National Security warns religious groups over possible terrorist attacks

The Ministry of National Security has warned religious groups in the country against a possible terrorist attack, an official statement has said.

The West Africa Centre for Counter-Extremism (WACCE) had already warned of of a possible terrorist attacks in Ghana.

A statement issued by the ministry on Friday(13 May) however assured the public measures are being rolled out to safeguard the peace and security of the country.

“In view of the growing threats of terrorism from the subregion and the expansionist drive of terrorist groups towards Coastal West African states, with a renewed modus operandi of targeting public gatherings including places of worship, it is imperative that precautional measures are taken by all stakeholders.” the statement said.

“Although the above directive has become necessary, the Ministry of National Security assures you of our continuous resolve to institute measures aimed at safeguarding the peace and security of the country.” it added

Earlier warning

A new report released by the West Africa Centre for Counter-Extremism (WACCE) is warning of a possible terrorist attacks in Ghana.

The report said although the West African country has managed terrorist threats over the years, “yet Ghana has been so close to terrorism.”The warning comes barely a week after Ministry of Defence records show there were about 840 terrorist attacks within the West African sub region resulting in over 2000 casualties in the first quarter of 2022.

Time to act

Talking to Asaase News on Monday (9 May), the executive director of WACCE, Mutaru Mumuni Muqthar said officials must act swiftly to avert a possible attack in Ghana.

“We have seen the northern borders of Togo and Benin, we have seen in Côte d’Ivoire and also the north and eastern parts that borders to Burkina Faso fall into extremist attacks.

“We are the only country that is yet to experience attacks and we have no reason to believe that we will continue to be immune to that if we don’t take adequate measures to prevent that from happening here if you look at the local vulnerabilities,” Muqthar said.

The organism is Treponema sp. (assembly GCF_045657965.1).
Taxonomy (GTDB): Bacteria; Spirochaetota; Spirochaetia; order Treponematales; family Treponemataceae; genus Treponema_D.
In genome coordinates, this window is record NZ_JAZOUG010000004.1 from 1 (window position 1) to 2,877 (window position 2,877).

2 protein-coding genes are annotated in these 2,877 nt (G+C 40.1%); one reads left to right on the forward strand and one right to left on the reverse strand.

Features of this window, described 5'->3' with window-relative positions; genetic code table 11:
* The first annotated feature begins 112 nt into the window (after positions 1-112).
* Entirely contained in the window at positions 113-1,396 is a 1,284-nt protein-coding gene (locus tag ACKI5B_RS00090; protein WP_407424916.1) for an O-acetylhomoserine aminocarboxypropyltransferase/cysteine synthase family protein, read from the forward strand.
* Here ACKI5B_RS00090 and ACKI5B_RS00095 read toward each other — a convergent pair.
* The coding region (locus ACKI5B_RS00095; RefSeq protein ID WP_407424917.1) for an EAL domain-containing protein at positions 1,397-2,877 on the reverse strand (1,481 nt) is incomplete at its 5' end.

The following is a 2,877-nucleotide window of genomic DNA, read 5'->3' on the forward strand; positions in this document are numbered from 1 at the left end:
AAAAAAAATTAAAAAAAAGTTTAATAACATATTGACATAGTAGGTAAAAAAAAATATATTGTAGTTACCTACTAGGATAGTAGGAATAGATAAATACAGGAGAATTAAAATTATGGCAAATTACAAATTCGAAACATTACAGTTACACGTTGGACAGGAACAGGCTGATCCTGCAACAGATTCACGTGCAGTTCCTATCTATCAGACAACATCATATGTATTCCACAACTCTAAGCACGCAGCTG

“We are looking at presently a widespread incidences of unresolved chieftaincy conflicts, ethnic conflicts and more dangerously the situation like Bawku has been left unresolved for a long time and we consider the exploitative nature of extremist to take advantage of such vulnerabilities to either recruit or launch attack,” he said on Asaase Radio’s The 12 O’Clock Report.

The report said more than 13 Ghanaians are believed to have travelled to fight with terrorist groups since 2015.

“Up to twenty-three (23), others have been dissuaded from leaving to join extremist groups. Ghana’s first recorded case was Nazir Alema Nortey, a young university graduate, who shockingly left the country in August 2015 to join ISIS before sending a message back to his parents to announce his newfound cause. He was killed in Syria in April 2016.

“Professor Kofi Awoonor, a renowned Ghanaian poet and academic, was killed in the West Gate Mall attack in Nairobi, Kenya when Al Shabab fighters besieged the mall in 2013.

“Even though the fatality numbers are presently down from the peak of over 7,200 in the region in 2014, the threat has increased in complexity and geographical spread. Today 53% of all ECOWAS have now been encircled by the threat. These developments are dangerous for Ghana.”

Asaase Radio